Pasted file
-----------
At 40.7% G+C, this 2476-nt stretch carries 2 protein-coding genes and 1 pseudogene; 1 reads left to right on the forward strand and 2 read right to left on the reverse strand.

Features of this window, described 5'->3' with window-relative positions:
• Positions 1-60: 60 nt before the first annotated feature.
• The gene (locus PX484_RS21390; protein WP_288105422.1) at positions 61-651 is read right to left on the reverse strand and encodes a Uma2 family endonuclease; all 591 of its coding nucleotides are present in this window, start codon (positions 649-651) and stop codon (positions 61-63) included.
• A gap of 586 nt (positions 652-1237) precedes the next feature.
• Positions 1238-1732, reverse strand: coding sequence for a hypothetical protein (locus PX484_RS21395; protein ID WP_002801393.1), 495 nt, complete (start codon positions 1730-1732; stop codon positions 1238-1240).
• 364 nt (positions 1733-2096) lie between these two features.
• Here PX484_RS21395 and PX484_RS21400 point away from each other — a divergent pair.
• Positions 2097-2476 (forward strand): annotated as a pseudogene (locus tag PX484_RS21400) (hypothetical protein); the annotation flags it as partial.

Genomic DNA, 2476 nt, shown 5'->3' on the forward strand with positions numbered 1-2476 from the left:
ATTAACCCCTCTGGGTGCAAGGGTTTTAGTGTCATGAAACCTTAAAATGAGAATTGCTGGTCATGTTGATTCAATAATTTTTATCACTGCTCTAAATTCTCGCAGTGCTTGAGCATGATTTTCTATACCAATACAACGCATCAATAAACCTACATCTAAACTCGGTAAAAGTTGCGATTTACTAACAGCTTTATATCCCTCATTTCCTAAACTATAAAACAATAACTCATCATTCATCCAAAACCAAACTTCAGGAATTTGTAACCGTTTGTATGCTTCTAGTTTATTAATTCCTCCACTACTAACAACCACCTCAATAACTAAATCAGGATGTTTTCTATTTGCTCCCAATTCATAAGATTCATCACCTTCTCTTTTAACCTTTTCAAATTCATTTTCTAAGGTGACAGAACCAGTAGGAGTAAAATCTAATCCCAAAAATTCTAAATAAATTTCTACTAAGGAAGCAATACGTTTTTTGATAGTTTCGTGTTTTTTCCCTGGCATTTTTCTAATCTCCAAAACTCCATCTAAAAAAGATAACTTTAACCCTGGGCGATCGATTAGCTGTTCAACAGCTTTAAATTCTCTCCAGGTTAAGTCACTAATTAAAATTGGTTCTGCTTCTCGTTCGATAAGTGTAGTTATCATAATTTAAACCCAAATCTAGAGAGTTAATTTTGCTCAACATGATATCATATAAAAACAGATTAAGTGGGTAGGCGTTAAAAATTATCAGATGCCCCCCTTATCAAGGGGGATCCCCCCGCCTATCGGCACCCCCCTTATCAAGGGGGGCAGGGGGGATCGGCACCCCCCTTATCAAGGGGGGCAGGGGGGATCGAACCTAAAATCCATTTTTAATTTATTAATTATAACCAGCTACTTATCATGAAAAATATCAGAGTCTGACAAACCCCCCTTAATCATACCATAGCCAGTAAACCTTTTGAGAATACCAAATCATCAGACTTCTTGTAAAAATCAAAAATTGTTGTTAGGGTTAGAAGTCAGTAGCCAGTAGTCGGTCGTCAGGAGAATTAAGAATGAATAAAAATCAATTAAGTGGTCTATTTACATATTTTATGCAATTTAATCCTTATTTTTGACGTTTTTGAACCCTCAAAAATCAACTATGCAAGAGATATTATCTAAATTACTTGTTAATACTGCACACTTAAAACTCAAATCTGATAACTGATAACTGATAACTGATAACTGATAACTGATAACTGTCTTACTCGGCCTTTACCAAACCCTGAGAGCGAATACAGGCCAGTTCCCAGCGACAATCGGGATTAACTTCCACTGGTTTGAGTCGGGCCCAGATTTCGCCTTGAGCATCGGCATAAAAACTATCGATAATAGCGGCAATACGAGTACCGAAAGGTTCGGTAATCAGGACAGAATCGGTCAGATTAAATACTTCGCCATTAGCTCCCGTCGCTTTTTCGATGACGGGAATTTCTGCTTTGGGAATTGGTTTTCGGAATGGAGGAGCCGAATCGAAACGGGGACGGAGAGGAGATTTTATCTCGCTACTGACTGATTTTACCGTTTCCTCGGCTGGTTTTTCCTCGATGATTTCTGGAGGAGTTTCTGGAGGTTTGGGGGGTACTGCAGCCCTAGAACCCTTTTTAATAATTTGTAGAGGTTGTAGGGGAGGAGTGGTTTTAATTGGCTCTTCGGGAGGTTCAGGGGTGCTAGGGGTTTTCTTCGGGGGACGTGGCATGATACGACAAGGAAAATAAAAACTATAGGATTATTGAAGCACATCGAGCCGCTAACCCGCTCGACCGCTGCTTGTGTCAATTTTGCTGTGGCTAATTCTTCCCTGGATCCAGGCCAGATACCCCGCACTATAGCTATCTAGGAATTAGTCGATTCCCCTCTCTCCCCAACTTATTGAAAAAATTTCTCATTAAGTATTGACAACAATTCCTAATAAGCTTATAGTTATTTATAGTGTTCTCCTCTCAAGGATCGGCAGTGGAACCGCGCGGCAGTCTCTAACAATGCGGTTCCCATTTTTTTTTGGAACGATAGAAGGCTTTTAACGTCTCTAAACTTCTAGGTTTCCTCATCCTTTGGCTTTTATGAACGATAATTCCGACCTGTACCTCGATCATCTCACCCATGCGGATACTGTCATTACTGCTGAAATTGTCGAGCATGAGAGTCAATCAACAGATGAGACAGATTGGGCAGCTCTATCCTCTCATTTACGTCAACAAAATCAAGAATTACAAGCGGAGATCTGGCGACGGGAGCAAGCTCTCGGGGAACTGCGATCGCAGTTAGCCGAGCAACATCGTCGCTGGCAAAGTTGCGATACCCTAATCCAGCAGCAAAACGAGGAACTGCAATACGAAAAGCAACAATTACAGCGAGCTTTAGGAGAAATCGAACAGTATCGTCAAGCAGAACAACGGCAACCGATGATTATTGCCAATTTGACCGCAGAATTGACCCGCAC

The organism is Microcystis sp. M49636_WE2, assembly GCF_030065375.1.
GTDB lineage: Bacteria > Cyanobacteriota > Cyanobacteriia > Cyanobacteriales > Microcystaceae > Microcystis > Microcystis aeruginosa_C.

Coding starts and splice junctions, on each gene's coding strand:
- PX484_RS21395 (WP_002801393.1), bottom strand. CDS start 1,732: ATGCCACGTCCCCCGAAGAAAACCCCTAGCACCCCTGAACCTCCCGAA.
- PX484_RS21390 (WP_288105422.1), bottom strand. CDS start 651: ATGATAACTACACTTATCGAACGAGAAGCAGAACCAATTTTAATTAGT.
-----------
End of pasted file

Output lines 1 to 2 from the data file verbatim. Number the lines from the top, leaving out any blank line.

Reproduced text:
At 40.7% G+C, this 2476-nt stretch carries 2 protein-coding genes and 1 pseudogene; 1 reads left to right on the forward strand and 2 read right to left on the reverse strand.

Features of this window, described 5'->3' with window-relative positions: